Minister of Finance, Economic Planning and Development Goodall Gondwe has said China will provide Malawi with 160 million yuan [about K16.5 billion or a $23 million] to improve Internet connectivity .
Gondwe said this after the signing of framework agreement on the provision of a concessional loan with China for the Malawi National Fibre Backbone Project.
The government of Malawi does not have centralized control over the international gateway, which the International Telecommunication Union (ITU) characterizes as competitive.14
Malawi has a total of six fiber gateways to the SEACOM and EASSy cable landings, three each through MTL and the Electricity Supply Corporation of Malawi Limited (ESCOM).
The state-owned Malawi Sustainable Development Network Programme (SDNP), a licensed ISP, oversees the local traffic hub that connects the country’s internet service providers (ISPs.)
Gondwe said with the Chinese loan concenssion Malawians will benefit from the project because most rural areas will now have Internet through the Malawi National Fibre backbone.
He said the issue will be taken to Parliament and once approved, government will go ahead to get the money from China.
According to Gondwe, under the framework agreement, it will be concessional at 21 percent interest and have a five-year grace period. It has 15 years repayment period.
The connectivity, whose lines will be carried using Escom electricity transmission poles, will have drop points at Capital Hill in Lilongwe, Government Office Complex in Blantyre and government offices in Zomba.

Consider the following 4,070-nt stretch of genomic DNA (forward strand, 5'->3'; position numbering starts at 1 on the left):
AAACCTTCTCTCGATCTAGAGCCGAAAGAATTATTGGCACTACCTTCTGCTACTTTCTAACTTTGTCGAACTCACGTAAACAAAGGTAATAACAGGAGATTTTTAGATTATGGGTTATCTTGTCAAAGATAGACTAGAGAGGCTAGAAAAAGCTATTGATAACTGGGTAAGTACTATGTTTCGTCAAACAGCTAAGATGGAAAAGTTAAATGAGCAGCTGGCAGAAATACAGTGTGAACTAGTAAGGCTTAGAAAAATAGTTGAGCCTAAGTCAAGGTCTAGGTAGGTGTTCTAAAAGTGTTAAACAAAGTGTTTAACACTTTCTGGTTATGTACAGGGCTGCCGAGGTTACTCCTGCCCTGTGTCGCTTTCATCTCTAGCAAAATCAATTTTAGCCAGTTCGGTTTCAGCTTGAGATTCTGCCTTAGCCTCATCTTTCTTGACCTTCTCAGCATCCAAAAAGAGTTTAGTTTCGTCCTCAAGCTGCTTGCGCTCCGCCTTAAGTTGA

Chinese Ambassador Shi-Ting Wang said with the building of the Malawi National Fibre Backbone, Malawians will have “ timely benefits of this information era in the near future.”
Currently, onnection speeds for Malawian users are frustratingly slow, decreasing to an average of 1.7 Mbps from 1.9 Mbps a year prior, compared to a global average of 6.3 Mbps, according to Akamai’s “State of the Internet” report.6
The Freddom House index report for 2016 has also noted that slowing speeds have coincided with rising costs, likely due to poor infrastructure management and lack of investment.
Malawi’s flagging economy in the past year has reinforced its status as a least developed country, with soaring inflation having a negative impact on the ICT sector.
Low rates of internet and mobile phone access in Malawi are largely a result of the high cost of service for consumers, including 17.5 percent value-added tax (VAT) on mobile phones and services, and 16.5 percent VAT on internet services.
In May 2015, the Malawian parliament implemented an additional 10 percent excise duty on mobile phone text messages and internet data transfers.
Consequently, access to the internet is extremely expensive for average Malawians.
A low literacy rate of 64 percent also hinders access to ICTs, and there is a significant digital divide along gender lines.
Unreliable electricity and the high cost of generator power strain ICT use. Less than 10 percent of the country has access to electricity, giving Malawi one of the lowest electrification rates in the world, according to the World Bank.
The electricity grid is concentrated in urban centers, but only 25 percent of urban households have access, compared to a mere 1 percent of rural households.
Half of Malawi’s private sector enterprises rely on backup generators.
The high cost of infrastructure development in rural areas makes companies unwilling to invest in the country’s remote regions.Follow and Subscribe Nyasa TV :